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Oklahoma tornado: Teachers emerge as heroes

Teachers have emerged as some of the biggest heroes during Monday's devastating tornado in Oklahoma.

There have been accounts of teachers shielding students with their own bodies and directing children to hide under desks and in bathrooms, saved many lives.

Trenda Purcell, a mother of two, was reunited with her son who attended Briarwood Elementary, which was one of two elementary schools in Moore, Okla., badly hit by the tornado.

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"I'm amazed that he walked out of the building alive," Purcell told CBS News, referring to her 8-year-old son Kamden.

Her 15-year-old son, Kigan, attends a different school, and was safe.

"I had to try and stay calm," said Purcell, when she found out that her younger son's school was nearly destroyed by the twister.

"It was kind of scary," said Kamden. "She [the teacher] told us to go under our desks."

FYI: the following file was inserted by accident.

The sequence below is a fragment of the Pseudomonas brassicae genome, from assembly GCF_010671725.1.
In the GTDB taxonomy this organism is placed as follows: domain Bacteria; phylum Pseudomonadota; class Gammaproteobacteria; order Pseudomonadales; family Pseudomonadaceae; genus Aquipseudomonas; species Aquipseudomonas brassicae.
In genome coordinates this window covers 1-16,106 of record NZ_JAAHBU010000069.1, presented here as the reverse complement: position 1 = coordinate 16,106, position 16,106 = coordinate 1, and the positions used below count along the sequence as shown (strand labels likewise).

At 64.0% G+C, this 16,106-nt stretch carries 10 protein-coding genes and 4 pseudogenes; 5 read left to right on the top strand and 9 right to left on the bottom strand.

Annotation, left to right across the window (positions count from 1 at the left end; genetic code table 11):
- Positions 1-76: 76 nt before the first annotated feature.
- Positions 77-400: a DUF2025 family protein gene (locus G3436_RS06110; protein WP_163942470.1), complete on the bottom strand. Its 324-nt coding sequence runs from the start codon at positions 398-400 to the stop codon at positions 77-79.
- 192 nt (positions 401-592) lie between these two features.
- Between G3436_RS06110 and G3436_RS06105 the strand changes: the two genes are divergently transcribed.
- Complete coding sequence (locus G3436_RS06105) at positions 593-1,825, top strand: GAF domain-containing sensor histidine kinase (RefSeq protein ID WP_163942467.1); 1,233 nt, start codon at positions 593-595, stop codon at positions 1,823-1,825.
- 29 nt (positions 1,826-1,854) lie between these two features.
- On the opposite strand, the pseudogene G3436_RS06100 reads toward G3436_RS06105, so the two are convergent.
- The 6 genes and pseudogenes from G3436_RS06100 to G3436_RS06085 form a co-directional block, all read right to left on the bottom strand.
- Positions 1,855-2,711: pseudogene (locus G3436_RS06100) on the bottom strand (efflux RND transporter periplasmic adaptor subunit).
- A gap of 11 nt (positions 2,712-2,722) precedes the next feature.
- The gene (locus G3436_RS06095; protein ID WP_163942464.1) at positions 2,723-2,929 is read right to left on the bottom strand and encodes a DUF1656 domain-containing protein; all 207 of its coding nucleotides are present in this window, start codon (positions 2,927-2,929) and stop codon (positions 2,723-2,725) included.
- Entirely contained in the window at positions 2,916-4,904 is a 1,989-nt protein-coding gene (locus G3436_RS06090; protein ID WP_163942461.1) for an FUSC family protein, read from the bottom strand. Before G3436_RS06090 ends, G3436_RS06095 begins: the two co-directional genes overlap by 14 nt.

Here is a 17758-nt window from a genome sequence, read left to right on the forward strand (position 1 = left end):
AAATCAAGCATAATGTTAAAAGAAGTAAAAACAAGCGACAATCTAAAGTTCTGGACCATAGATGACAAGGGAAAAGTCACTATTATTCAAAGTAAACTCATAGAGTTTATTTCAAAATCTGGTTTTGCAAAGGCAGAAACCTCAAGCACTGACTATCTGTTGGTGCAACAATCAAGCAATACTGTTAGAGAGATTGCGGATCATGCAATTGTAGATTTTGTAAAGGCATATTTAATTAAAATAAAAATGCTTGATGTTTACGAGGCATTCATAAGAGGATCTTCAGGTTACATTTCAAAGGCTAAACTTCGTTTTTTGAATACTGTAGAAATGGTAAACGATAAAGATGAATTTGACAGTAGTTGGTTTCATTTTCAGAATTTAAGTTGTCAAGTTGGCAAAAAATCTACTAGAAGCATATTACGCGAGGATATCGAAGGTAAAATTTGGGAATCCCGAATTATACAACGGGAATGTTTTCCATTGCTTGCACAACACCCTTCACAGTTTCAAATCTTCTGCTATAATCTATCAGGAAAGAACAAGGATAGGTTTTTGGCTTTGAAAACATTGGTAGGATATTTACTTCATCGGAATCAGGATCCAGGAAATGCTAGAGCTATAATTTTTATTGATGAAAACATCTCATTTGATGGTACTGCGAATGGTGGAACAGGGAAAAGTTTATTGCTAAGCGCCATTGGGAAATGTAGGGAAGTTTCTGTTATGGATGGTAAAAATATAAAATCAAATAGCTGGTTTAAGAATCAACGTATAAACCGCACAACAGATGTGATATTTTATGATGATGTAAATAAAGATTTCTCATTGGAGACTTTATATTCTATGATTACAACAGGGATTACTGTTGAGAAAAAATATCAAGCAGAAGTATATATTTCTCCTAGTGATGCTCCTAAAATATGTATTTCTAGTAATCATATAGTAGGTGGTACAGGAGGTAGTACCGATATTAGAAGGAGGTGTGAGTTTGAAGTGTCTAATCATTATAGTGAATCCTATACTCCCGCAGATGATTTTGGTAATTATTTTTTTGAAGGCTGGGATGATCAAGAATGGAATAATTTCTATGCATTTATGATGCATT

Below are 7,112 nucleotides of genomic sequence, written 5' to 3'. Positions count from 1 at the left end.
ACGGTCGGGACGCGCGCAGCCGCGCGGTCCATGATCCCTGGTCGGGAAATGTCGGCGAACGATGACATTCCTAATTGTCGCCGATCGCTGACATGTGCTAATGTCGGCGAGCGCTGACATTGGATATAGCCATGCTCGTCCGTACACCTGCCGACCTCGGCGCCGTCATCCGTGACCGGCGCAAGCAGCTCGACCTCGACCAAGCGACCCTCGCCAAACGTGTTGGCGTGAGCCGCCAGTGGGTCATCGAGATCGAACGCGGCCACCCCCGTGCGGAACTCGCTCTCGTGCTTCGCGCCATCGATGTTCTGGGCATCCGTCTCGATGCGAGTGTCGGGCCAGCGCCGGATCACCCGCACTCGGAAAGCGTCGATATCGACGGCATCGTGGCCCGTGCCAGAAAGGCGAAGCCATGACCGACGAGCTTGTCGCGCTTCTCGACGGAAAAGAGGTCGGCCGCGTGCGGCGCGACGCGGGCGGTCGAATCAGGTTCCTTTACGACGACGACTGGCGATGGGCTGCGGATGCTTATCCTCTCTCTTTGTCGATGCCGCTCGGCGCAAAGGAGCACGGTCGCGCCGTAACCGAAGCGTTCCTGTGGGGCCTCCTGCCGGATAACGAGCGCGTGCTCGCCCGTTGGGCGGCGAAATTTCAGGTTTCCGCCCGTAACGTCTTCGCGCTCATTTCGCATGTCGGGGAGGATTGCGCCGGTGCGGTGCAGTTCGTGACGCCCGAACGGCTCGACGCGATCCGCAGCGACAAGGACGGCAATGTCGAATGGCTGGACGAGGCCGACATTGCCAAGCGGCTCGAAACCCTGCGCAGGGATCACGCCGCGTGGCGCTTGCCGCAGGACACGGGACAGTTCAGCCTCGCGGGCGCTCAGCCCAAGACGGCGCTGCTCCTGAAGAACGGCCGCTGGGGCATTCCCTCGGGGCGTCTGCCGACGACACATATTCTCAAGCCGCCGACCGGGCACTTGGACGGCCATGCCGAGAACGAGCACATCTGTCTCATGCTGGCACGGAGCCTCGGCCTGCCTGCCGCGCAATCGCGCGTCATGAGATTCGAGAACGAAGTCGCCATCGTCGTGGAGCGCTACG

"The desks were all over us ... to protect us from the ceiling, everyone was together, and then the tornado hit and there was a bunch of water," said Kamden.

Trenda Purcell said she credits her son's teacher with saving her child, along with the other kids in his class.

"I then hugged her just as hard as I did Kamden because I felt that she helped save my son's life. I mean all those kids that she had in there, she helped save all of them," said Purcell.

"I was thinking I was going to die," said Kamden.

There were reports of neighbors helping each other out too.

Longtime Moore resident Jerry Gravitt, who lost his home in the tornado, which was about a block from Plaza Towers Elementary School, told CBS News that he cleared the road so emergency responders could get to the school to help the trapped students.

"I took my backhoe around there and started to clear the road to where vehicles can get in," said Gravitt.

Lynn Hughes, whose home was completely destroyed, told The Oklahoman that she was struck by was the kindness of her neighbors.

"My neighbor, Jim Kinder, was over here at the crack of dawn with a dozer asking where he should start," she said. "He and his wife, Ann, are heroes to this community. Everyone is just out here to help each other."